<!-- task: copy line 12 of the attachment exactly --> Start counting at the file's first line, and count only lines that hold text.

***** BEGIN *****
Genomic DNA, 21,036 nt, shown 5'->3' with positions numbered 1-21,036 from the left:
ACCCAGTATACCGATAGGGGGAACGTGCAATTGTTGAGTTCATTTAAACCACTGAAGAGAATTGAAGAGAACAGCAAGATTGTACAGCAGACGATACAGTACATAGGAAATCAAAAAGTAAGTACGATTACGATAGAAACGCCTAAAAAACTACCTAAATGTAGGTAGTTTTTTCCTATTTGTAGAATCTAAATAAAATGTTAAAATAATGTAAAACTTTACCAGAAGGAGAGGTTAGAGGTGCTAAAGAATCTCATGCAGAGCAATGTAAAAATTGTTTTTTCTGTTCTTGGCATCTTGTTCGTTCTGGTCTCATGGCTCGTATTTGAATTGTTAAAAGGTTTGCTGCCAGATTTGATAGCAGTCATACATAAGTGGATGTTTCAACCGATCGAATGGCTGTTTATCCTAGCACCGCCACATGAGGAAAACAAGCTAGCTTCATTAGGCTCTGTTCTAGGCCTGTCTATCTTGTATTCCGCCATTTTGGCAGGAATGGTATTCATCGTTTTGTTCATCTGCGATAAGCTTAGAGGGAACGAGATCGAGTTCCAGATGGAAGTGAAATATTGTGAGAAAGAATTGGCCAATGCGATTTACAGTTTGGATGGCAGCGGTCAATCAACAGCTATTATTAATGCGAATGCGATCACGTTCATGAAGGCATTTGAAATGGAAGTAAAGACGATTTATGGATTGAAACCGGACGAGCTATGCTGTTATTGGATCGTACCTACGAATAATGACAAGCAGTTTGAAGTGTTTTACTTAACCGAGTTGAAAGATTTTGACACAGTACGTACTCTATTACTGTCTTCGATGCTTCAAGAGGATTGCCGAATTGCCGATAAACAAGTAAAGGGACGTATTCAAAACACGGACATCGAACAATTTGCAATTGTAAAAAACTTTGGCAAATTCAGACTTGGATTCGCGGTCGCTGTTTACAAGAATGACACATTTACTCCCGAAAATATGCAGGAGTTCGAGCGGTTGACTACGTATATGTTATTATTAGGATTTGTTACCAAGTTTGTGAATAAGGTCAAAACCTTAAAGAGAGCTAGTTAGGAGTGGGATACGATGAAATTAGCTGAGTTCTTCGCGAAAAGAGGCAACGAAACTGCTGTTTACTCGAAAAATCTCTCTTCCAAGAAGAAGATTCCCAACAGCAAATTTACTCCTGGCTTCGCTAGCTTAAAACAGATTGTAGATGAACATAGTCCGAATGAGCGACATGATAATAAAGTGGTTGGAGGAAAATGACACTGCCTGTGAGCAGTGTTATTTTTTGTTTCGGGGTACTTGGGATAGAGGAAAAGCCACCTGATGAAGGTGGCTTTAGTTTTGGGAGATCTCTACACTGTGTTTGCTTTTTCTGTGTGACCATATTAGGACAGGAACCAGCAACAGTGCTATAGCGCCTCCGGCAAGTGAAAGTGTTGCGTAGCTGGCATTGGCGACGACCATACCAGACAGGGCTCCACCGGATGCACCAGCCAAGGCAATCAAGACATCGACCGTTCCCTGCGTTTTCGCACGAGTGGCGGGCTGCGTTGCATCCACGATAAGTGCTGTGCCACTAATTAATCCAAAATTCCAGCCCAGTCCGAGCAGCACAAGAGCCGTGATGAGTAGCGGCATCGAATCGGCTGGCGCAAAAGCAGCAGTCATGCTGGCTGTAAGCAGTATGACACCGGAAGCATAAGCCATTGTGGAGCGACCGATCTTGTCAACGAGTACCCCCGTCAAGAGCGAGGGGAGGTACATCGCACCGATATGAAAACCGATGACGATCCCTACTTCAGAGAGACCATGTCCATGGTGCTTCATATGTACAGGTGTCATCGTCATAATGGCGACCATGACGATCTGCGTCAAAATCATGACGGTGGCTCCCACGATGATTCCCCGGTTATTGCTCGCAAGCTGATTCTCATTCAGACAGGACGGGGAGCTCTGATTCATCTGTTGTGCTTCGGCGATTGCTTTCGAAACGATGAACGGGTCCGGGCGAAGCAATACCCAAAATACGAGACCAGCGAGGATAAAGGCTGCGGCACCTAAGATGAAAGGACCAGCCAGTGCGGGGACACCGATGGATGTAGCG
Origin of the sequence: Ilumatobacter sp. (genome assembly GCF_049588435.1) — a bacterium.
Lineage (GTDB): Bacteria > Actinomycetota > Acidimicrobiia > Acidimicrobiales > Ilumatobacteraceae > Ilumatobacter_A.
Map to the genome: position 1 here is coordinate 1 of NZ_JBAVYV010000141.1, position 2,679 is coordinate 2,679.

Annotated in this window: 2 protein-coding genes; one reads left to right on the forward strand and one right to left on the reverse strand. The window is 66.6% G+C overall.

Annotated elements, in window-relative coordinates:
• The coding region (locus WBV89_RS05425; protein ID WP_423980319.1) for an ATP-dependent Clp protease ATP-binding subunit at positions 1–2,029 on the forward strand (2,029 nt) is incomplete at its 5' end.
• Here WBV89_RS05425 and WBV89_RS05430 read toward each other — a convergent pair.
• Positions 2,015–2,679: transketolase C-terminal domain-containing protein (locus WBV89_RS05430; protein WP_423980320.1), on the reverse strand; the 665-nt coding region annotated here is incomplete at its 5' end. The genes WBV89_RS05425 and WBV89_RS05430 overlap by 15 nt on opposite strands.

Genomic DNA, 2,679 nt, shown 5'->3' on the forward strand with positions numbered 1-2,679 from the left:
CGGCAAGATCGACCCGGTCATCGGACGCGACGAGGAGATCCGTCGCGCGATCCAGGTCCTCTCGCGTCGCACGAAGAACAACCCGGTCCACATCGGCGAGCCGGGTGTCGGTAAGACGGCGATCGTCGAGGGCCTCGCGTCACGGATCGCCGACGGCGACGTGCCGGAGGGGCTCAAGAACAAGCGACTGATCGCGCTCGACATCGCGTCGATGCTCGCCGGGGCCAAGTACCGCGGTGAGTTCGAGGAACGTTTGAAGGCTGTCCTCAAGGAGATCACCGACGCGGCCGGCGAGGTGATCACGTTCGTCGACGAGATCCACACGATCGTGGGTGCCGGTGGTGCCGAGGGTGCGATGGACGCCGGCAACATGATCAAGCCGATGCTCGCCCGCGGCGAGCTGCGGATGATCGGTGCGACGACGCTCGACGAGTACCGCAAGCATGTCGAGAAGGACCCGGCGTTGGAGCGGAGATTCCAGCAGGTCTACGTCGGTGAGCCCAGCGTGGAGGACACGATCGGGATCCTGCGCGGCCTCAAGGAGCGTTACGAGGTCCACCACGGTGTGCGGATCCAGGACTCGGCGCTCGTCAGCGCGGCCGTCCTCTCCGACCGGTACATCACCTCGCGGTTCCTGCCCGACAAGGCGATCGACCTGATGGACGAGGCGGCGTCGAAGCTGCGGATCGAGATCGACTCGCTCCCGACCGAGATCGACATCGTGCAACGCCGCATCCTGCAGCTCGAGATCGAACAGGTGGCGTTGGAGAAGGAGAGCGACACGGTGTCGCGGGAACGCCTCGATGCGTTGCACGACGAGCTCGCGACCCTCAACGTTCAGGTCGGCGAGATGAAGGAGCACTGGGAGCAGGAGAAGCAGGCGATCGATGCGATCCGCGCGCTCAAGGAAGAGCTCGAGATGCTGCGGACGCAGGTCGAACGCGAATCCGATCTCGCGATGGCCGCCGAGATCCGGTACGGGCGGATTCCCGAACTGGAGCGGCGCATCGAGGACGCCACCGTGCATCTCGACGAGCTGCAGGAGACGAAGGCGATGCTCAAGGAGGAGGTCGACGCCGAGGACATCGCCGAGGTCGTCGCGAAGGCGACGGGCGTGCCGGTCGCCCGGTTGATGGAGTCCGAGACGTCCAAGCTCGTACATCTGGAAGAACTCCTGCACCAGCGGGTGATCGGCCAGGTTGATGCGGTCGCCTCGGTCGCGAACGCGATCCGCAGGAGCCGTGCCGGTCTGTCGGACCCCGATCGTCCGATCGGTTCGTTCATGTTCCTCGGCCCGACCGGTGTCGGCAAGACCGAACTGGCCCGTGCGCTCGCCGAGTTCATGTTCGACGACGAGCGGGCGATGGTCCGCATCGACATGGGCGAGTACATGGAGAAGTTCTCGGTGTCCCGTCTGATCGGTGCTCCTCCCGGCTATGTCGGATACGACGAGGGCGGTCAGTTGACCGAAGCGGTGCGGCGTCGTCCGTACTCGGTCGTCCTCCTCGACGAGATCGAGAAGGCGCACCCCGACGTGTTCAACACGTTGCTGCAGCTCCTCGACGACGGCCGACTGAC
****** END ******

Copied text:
CGGCAAGATCGACCCGGTCATCGGACGCGACGAGGAGATCCGTCGCGCGATCCAGGTCCTCTCGCGTCGCACGAAGAACAACCCGGTCCACATCGGCGAGCCGGGTGTCGGTAAGACGGCGATCGTCGAGGGCCTCGCGTCACGGATCGCCGACGGCGACGTGCCGGAGGGGCTCAAGAACAAGCGACTGATCGCGCTCGACATCGCGTCGATGCTCGCCGGGGCCAAGTACCGCGGTGAGTTCGAGGAACGTTTGAAGGCTGTCCTCAAGGAGATCACCGACGCGGCCGGCGAGGTGATCACGTTCGTCGACGAGATCCACACGATCGTGGGTGCCGGTGGTGCCGAGGGTGCGATGGACGCCGGCAACATGATCAAGCCGATGCTCGCCCGCGGCGAGCTGCGGATGATCGGTGCGACGACGCTCGACGAGTACCGCAAGCATGTCGAGAAGGACCCGGCGTTGGAGCGGAGATTCCAGCAGGTCTACGTCGGTGAGCCCAGCGTGGAGGACACGATCGGGATCCTGCGCGGCCTCAAGGAGCGTTACGAGGTCCACCACGGTGTGCGGATCCAGGACTCGGCGCTCGTCAGCGCGGCCGTCCTCTCCGACCGGTACATCACCTCGCGGTTCCTGCCCGACAAGGCGATCGACCTGATGGACGAGGCGGCGTCGAAGCTGCGGATCGAGATCGACTCGCTCCCGACCGAGATCGACATCGTGCAACGCCGCATCCTGCAGCTCGAGATCGAACAGGTGGCGTTGGAGAAGGAGAGCGACACGGTGTCGCGGGAACGCCTCGATGCGTTGCACGACGAGCTCGCGACCCTCAACGTTCAGGTCGGCGAGATGAAGGAGCACTGGGAGCAGGAGAAGCAGGCGATCGATGCGATCCGCGCGCTCAAGGAAGAGCTCGAGATGCTGCGGACGCAGGTCGAACGCGAATCCGATCTCGCGATGGCCGCCGAGATCCGGTACGGGCGGATTCCCGAACTGGAGCGGCGCATCGAGGACGCCACCGTGCATCTCGACGAGCTGCAGGAGACGAAGGCGATGCTCAAGGAGGAGGTCGACGCCGAGGACATCGCCGAGGTCGTCGCGAAGGCGACGGGCGTGCCGGTCGCCCGGTTGATGGAGTCCGAGACGTCCAAGCTCGTACATCTGGAAGAACTCCTGCACCAGCGGGTGATCGGCCAGGTTGATGCGGTCGCCTCGGTCGCGAACGCGATCCGCAGGAGCCGTGCCGGTCTGTCGGACCCCGATCGTCCGATCGGTTCGTTCATGTTCCTCGGCCCGACCGGTGTCGGCAAGACCGAACTGGCCCGTGCGCTCGCCGAGTTCATGTTCGACGACGAGCGGGCGATGGTCCGCATCGACATGGGCGAGTACATGGAGAAGTTCTCGGTGTCCCGTCTGATCGGTGCTCCTCCCGGCTATGTCGGATACGACGAGGGCGGTCAGTTGACCGAAGCGGTGCGGCGTCGTCCGTACTCGGTCGTCCTCCTCGACGAGATCGAGAAGGCGCACCCCGACGTGTTCAACACGTTGCTGCAGCTCCTCGACGACGGCCGACTGAC